The Daily Briefing's Hanna Jaquith recently spoke with Ernie Hood, a senior research director for the Advisory Board's IT Suite and former chief information officer at Group Health Cooperative, about a potential data breach involving celebrity Kim Kardashian, and why a future breach—involving the Royal Baby, perhaps?—is bound to happen.
Q: Kim Kardashian is one in a long list of high-profile patients—Tom Hanks, Michael Jackson, and Maria Shriver, among others—who have had their data breached. Why are data breaches so common?
Hood: I think it's because our ability to protect information has been vastly exceeded by our ability to intrude. Honestly, even with perfect security, incidents like the Kardashian breach will happen: Someone who has legitimate [credentials] to view certain clinical data will access it inappropriately. It's human nature.
We know from a 2012 HIMSS survey that 22% of health care organizations have experienced a breach. Good grief, Google, Lockheed Martin, and RSA have all been breached—these are high-tech firms that you would never suspect this to happen to.
Data breaches are pretty much (or just about) inevitable; what hospitals are failing to do is prepare for them. We know from studies that the top indicator of how bad the consequences of a breach will be is how quickly and effectively an organization reacts to it. But hospitals are not spending the time needed to prepare for a breach in advance.
Q: But if these breaches are bound to happen, why spend so much time and resources on data privacy and security?
Hood: You want to minimize the odds. My point is not that money spent on prevention is wasted, it's that you should also devote resources to preparation. If you spend everything on prevention, then the likelihood is there will be a breach down the road and you'll wish you would have been prepared.
The big issue here in IT is that traditionally, the strategic approach to data privacy and security has been to build a firewall to "keep the bad guys out." With the growing availability of electronically available patient data—cell phones and tablets and what not—this is no longer possible.
Instead, industries are seeing a strategic shift from the "keep the bad guys out" posture to what is called Defense-in-Depth or continuous monitoring. The idea is that instead of solely investing in firewalls, I'm going to also invest in tracking how people access information and use data inside the system. Realistically, that's the only way you're going to catch employees who abuse their access.
Q: In that case, how can hospitals best mitigate the impact of a breach, should one occur?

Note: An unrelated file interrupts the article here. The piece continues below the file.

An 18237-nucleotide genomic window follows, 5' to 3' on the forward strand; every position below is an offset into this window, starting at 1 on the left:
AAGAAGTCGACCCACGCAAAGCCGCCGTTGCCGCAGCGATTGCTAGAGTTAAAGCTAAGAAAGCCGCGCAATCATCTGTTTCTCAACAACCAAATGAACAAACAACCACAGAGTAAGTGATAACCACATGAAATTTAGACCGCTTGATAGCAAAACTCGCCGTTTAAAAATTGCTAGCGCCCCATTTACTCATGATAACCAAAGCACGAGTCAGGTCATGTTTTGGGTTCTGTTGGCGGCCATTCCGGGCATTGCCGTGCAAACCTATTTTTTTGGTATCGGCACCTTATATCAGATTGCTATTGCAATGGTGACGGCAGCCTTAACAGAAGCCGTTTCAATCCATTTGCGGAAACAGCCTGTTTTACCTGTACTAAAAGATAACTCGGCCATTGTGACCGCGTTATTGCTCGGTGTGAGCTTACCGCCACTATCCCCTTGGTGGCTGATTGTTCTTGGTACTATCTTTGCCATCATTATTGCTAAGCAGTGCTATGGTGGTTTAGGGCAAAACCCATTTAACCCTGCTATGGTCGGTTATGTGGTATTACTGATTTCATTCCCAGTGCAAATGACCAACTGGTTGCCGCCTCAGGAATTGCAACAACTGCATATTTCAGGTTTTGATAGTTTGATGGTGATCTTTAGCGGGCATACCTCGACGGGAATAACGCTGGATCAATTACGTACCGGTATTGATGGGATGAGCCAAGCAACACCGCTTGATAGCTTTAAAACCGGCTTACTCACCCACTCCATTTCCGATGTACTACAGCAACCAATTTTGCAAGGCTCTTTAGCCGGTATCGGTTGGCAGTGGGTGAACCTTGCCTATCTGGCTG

Hood: In terms of breach preparations, it's important to establish a monitoring process, such as identifying certain people as high-profile patients and applying an additional level of monitoring to anybody who views restricted records. That way, you're more likely to catch a breach early.
- Build a better breach plan: This webconference from the IT Strategy Council outlines the most important policies to have in place before a breach occurs.
However, the problem is that it is not always accurate to predict which providers will need access to what information, and thereby what data should be off limits. On this end, hospitals have been installing "break the glass" capabilities so that authorized users can override access restrictions in emergency situations while still providing for appropriate audit trail and disclosure log requirements.
Q. What about after the breach happens. What's the correct way to respond?
Hood: If there's a situation where a breach occurs, you must be in a position to act quickly. If the board of directors is required to sign off on sending out a press release, that's precious time—and potentially the hospital's reputation—that's lost. It is imperative to have a crisis team in power to declare a breach without going to the board to speed up the process.
When communicating to the public, it's important to state what has occurred and that the investigation is ongoing. If there are things that can be done to make up the situation to patients involved—like credit monitoring services or compensation for identity theft, which usually isn't the issue in celebrity breaches— that should also be communicated.
It's also important to accept responsibility. It is clearly a mistake for a hospital to say, "Mary Jane is at fault. It's not our problem." Instead, it should be: "We made a mistake. We apologize. Here's what's going to happen next."
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